Our leaders and the national media are going out of their way to assure us all that the Moslem religion is a religion of peace. We are told that it is a great religion and should be honored as such. We are told that the Moslem terrorists present an aberration of true Islam. Theologians and historians these leaders, reporters and, writers are not!

God is not pleased with all these “altars of Bethel” in America where once, by the grace and mercy of God, the pure altar of Christ reigned. His is angered by our many sins, and His judgment has now come. God has raised up an “adversary” against us. Our national “strength” in which we trust was unable to protect us. Two of our “palaces” lay in complete ruin. Yet most Americans cannot see it for what it is, because they cannot see our sin and idolatry. Because we are blind, we will not repent. If we do not repent and turn to the Lord, then the judgment of God will not only increase, but will also intensify in its severity. God will not be mocked, for what men or nations sow, that shall they also reap — the wages of sin is death.

Conclusion

Amos, the prophet of God, still speaks today through the prophecies he recorded by the inspiration of the Holy Spirit. His word to ancient Israel, is not a dead letter, but a living testimony to the truth that spiritual privilege brings great accountability; that calamities come from the hand of God; that God’s prophets speak because God has revealed His Word to them; and that specific national sins bring specific national judgments. The relevance of this passage to America is stunning. So as we reel at the horror of the terrorist assault on America, let us not ignore the timeless words of Amos, “shall there be evil in a city, and the Lord hath not done it?” or the context of his words that explain why the Lord has done it.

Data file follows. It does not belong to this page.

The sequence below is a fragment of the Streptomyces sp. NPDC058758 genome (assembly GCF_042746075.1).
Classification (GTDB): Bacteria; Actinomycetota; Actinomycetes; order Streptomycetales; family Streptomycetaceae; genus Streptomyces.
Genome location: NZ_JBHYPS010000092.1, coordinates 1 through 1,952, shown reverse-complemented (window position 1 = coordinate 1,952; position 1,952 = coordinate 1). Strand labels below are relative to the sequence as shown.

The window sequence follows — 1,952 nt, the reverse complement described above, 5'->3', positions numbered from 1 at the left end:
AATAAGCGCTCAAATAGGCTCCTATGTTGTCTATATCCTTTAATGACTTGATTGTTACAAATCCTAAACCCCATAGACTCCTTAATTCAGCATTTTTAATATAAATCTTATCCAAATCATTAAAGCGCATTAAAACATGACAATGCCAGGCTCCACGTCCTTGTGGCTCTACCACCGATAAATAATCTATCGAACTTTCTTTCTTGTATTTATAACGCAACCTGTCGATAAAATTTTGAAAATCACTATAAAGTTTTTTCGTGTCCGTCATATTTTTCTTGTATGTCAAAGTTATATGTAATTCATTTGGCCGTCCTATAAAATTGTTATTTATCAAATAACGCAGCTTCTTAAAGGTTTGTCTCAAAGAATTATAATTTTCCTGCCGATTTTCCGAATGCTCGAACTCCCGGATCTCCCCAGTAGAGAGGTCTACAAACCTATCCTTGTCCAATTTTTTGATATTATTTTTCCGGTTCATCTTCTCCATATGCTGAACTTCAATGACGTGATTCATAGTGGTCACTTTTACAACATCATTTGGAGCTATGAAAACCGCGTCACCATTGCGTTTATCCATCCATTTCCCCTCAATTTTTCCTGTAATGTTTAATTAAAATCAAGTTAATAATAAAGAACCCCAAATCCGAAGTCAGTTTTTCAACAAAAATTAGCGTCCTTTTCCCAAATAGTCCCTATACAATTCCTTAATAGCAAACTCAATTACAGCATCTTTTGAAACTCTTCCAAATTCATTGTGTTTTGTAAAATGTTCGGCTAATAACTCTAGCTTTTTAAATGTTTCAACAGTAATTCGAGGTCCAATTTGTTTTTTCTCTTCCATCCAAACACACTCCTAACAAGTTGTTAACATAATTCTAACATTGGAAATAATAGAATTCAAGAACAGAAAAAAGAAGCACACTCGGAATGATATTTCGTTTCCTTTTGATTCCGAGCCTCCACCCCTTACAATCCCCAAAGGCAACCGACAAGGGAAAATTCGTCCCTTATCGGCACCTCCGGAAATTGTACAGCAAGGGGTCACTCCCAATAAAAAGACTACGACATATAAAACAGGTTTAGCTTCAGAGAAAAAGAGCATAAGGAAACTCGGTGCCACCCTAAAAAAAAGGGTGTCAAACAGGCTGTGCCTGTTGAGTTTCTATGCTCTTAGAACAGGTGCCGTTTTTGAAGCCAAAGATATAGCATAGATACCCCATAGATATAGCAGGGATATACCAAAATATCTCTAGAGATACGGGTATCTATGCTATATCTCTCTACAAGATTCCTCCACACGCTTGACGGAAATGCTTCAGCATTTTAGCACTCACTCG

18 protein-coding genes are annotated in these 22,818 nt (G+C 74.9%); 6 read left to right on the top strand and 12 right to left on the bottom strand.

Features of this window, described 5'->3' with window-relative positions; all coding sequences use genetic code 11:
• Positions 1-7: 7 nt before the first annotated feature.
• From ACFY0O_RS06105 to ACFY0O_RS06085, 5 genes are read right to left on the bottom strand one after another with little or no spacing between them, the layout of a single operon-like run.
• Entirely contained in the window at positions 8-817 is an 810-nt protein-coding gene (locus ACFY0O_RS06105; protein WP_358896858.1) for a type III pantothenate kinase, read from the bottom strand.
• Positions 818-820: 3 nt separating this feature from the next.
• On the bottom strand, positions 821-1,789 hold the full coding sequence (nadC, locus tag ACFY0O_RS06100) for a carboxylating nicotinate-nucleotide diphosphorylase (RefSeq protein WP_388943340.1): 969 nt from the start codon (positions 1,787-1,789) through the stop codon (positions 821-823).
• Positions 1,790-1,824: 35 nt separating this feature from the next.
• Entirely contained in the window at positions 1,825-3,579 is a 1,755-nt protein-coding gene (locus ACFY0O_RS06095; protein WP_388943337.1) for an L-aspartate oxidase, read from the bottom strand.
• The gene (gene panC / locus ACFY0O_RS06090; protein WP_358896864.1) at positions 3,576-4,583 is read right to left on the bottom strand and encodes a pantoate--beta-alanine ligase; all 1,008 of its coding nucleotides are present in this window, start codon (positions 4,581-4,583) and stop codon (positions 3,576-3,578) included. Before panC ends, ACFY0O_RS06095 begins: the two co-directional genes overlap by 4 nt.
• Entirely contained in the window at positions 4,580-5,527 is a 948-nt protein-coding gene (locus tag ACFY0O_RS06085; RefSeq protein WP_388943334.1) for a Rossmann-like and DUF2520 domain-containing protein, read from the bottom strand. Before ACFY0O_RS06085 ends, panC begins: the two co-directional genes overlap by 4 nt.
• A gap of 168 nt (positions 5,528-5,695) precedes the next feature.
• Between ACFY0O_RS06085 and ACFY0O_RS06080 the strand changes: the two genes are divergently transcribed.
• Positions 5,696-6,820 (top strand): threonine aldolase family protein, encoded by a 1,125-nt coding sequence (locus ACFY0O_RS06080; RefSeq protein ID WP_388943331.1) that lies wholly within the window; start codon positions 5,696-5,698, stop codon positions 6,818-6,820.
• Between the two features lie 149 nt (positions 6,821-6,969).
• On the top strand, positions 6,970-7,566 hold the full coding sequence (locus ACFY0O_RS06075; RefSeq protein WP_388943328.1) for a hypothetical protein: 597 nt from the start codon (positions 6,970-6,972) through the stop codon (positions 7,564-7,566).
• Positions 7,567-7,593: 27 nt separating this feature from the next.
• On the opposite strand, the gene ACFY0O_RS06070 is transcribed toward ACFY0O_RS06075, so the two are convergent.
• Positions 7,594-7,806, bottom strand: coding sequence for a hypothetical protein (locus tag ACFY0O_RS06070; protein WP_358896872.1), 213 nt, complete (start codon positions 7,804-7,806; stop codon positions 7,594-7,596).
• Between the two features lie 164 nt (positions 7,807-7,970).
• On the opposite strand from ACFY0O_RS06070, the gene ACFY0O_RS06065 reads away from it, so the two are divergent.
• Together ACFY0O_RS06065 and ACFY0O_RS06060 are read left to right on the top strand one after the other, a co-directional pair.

May God be pleased to raise up “prophets” to carry the message of Amos 3:1-15 (and other pertinent Scripture) to the church and the nation. Let us, in our time of national judgment, heed the admonition of Jeremiah written at the time of Israel’s national judgment:

Let us search and try our ways, and turn again to the Lord. Let us lift up our heart with our hands unto God in the heavens (Lam. 3:40-41).

1. ^ See William Einwechter, “The Christian Colonial Foundations of America,” and David McAllister, “The Christian Character of the Colonial Governments,” in The Christian Statesman, vol. 142, no. 4 (July - August 1999).

2. ^ The Westminster Confession of Faith explains it this way: “The almighty power, unsearchable wisdom, and infinite goodness of God so far manifest themselves in His providence, that it extendeth itself even to the first fall, and all other sins of angels and men; and that not by a bare permission, but such as hath joined with it a most wise and powerful bounding, and otherwise ordering, governing of them, in a manifold dispensation, to His own holy ends; yet so, as the sinfulness thereof proceedeth only from the creature, and not from God, who being most holy and righteous, neither is nor can be the author or approver of sin (Chapter V).

3. ^ A. Cohen, The Twelve Prophets (London, 1948), 95.

 

This article was originally published in The Christian Statesman, vol. 144, no. 6, November - December 2001.